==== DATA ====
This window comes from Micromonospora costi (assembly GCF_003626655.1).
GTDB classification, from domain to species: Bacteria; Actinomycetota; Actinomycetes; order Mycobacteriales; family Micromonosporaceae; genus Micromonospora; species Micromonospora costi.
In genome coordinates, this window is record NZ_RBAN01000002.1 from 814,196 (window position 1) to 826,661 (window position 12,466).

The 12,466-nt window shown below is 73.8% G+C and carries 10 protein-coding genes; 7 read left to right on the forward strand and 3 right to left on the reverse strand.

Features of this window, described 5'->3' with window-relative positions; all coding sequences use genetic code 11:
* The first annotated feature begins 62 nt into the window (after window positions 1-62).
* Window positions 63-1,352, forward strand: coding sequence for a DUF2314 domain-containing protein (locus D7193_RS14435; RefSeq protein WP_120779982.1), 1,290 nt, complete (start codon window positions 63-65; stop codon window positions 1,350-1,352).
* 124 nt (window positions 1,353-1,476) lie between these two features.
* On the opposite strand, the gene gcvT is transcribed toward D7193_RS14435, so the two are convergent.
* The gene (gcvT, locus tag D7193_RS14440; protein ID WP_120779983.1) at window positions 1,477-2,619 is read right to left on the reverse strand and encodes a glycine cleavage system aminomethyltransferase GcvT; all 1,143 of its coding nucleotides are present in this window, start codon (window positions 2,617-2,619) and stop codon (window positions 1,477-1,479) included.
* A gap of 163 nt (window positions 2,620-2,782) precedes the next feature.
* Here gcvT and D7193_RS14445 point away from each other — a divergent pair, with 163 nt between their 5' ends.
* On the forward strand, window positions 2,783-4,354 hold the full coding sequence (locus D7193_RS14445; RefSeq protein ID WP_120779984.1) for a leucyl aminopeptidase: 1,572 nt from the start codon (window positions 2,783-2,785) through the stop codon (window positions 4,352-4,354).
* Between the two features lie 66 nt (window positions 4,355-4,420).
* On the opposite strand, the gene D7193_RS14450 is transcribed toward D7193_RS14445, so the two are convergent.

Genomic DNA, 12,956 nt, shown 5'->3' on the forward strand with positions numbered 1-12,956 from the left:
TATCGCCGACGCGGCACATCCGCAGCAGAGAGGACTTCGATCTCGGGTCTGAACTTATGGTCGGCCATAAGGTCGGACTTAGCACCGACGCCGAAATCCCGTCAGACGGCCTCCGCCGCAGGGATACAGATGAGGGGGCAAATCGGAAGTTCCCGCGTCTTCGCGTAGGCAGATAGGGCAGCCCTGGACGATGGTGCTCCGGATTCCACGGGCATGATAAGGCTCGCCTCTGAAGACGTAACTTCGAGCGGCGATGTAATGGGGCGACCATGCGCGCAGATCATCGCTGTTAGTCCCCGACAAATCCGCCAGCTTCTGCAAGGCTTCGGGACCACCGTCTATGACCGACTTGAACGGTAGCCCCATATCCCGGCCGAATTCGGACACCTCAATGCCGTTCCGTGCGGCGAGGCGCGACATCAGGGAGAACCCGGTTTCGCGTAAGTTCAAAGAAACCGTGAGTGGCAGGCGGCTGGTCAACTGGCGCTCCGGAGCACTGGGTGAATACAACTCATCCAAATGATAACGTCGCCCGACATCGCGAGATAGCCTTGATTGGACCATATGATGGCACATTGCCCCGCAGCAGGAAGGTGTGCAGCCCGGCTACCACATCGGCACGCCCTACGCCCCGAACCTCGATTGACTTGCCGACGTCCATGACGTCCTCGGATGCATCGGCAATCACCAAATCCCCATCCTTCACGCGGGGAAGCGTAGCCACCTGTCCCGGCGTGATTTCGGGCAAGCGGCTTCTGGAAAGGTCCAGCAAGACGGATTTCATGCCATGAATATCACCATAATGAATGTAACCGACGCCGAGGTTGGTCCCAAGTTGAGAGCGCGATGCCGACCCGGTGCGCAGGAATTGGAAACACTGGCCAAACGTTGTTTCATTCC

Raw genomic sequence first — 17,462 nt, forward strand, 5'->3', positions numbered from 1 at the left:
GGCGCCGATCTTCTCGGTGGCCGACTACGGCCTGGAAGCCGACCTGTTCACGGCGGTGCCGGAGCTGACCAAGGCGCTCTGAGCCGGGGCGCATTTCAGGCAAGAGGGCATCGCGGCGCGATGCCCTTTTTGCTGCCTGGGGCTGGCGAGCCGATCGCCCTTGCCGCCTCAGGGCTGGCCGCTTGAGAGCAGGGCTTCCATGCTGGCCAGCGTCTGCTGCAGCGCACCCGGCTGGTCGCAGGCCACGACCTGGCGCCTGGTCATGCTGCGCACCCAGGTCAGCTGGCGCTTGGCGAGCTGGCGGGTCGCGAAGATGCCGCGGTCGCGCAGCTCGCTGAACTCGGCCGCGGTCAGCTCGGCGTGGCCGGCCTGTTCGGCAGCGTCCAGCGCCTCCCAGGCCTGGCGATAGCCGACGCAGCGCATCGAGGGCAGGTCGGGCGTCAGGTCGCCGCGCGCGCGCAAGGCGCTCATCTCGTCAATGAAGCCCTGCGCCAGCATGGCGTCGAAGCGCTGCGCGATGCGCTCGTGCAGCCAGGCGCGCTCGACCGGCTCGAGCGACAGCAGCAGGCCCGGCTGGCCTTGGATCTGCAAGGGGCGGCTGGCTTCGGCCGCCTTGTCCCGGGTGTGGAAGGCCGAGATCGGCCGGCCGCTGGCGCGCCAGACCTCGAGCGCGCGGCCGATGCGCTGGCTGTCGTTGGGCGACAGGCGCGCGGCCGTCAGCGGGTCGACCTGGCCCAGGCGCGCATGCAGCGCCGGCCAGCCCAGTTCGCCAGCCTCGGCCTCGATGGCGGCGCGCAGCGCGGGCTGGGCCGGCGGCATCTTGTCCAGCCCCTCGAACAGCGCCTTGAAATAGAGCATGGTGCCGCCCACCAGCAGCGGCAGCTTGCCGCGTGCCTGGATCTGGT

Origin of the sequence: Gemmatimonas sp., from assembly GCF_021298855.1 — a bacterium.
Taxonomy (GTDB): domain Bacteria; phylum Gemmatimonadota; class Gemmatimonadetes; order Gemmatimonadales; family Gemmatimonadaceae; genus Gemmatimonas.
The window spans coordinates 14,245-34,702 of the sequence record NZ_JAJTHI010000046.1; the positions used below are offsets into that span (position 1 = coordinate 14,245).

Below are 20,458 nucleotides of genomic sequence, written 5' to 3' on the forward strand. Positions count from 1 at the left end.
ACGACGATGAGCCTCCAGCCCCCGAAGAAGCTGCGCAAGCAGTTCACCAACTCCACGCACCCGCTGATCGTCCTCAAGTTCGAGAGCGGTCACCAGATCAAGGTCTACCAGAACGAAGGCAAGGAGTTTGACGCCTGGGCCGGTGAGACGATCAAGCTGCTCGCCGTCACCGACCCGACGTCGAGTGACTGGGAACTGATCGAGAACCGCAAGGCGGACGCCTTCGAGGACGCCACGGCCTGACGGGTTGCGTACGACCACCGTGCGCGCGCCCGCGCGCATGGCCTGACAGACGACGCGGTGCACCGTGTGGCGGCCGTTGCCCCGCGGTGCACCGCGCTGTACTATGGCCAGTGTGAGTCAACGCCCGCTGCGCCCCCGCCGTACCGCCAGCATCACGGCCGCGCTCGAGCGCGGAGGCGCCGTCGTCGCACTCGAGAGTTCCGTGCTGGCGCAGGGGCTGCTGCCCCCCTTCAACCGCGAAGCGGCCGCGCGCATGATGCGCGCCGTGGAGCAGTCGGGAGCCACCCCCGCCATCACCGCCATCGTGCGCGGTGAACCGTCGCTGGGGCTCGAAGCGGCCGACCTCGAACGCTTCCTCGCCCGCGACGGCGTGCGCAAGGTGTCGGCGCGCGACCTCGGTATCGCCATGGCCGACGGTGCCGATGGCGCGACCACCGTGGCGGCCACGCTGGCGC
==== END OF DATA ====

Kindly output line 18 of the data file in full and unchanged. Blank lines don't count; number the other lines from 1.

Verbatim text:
Raw genomic sequence first — 17,462 nt, forward strand, 5'->3', positions numbered from 1 at the left: